So you think you can spot the passive voice? Bet you can’t.
A recent First Page entry at Dear Author (Trespasses and Sins) nearly made my brain explode. The first paragraph starts thus:
The lamb’s blood was splattered against the wall. Its bleating shrieks of pain and surprise drowned out the crowd noise around them. The woman covered her ears to the animal’s pitiful cries. In a circle, the seven of them stood around the dying creature.
Of all the bloody (ha!) things to criticise about the work, some commenters immediately latched on to the first sentence. Among the criticisms (I’ll link directly to the comment for attribution—this post isn’t about pointing fingers):
#1 Ouch, started in the passive!
#13 The gore didn’t disturb me as much as the passive voice…
#16 I don’t have a huge problem with the lamb being killed, but the passive structure of the first sentence gave me pause, as did the woman not having a name.
Plus a few more follow-on comments which, while not mentioning passive per se, go with the idea that the first sentence is somehow flawed because of the use of ‘was splattered’.
So tell me: Does the first sentence use the passive voice?
But wait! Before you answer that, here’s an example. Read the following and identify every instance where the author uses the passive voice.
(Note: This is an extract from a student paper.* The goal is not to critique the actual essay, but to objectively identify the passive voice when it’s used.)
What Innocent never mentions in his writing is that the Church at the time faced more opposition than perhaps it cared to admit. Innocent didn’t enjoy the security that his writing made it seem. The goal of Henry VU had been to control Italy. The papacy did its best to prevent this by refusing to crown Henry emperor unless he promised not to control Italy. Henry was obviously very interested in doing so, but died before his plans could come to fruition. Innocent was quite brilliantly using the vacancy in the emperor’s throne to try to place the church back into assured power, by stepping in to control who would become pope, almost exactly what Henry VI had done in 1075.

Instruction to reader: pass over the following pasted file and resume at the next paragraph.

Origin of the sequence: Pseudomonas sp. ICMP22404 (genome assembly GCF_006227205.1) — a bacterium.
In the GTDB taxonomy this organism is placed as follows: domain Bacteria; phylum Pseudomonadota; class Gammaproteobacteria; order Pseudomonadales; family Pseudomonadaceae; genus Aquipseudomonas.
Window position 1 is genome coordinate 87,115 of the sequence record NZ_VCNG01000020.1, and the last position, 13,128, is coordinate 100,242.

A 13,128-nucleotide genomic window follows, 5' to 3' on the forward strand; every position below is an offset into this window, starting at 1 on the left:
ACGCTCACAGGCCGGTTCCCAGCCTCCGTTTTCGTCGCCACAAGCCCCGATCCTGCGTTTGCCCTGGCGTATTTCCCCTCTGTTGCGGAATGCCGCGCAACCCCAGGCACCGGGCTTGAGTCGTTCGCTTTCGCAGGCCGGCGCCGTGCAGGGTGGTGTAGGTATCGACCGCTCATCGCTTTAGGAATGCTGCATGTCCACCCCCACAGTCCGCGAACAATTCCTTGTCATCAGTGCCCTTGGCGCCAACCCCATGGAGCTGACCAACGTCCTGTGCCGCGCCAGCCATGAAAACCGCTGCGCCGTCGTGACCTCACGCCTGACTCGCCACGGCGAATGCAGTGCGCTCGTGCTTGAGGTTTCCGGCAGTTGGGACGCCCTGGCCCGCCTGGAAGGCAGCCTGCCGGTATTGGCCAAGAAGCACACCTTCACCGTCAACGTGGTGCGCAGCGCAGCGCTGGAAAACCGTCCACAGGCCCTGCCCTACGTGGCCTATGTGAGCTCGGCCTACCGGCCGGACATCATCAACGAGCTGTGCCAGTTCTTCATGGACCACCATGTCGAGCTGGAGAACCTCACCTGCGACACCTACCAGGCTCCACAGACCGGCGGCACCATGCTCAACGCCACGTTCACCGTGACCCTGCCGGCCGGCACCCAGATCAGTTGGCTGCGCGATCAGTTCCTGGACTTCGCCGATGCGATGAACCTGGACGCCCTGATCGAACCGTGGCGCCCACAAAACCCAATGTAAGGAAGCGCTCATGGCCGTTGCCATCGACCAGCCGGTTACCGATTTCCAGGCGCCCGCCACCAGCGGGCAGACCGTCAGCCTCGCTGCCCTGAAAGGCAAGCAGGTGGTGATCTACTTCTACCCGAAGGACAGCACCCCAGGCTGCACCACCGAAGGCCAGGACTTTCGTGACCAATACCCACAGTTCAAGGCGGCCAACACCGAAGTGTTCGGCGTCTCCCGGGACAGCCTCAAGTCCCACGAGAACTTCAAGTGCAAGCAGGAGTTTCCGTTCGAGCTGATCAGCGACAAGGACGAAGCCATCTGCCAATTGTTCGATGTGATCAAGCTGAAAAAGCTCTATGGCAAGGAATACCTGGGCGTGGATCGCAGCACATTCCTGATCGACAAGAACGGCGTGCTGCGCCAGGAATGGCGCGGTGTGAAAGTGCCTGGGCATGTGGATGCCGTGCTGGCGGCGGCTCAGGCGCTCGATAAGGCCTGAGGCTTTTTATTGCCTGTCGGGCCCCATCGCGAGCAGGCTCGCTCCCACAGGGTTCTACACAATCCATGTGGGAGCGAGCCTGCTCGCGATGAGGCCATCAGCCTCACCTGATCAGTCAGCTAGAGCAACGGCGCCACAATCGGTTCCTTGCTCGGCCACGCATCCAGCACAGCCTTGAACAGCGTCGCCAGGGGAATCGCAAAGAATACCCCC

Innocent was also reluctant to mention the position in which heresy was putting the church. It was relatively easy to stomp out a few flames of nonbelievers, but lately more and more people were opposing the official viewpoint in one way or another. Innocent saw his people taken from him by the Waldensian heresy and the Albigensian, or Cather, heresy. People began to realize that the church was corrupt, that church practices were more and more motivated by income. Heresies that were motivated by legitimated concerns were more likely to attract attention, but none of this was mentioned by Innocent in his writing on The Punishment of Heretics in 1198.
I’ll wait for you to read it a few more times.
Did you find all the instances where the passive voice was used?
Are you sure?
You might be interested to learn that there are only FOUR such instances in the entire extract. Yes, four.
And you probably didn’t even spot one of them.
So, back to the first sentence of Trespasses and Sins: Does the first sentence use the passive voice?**
* Source: ‘Confusion over avoiding the passive’ by Rodney Huddleston and Geoffrey K. Pullum. The webpage includes a comprehensive list of links to other discussions about the passive construction, as well as an analysis of which sentences do indeed use the passive voice.
** I’d also like to point out that I doubt I’d have got the answer right. In my defence, I’m well aware of my ignorance.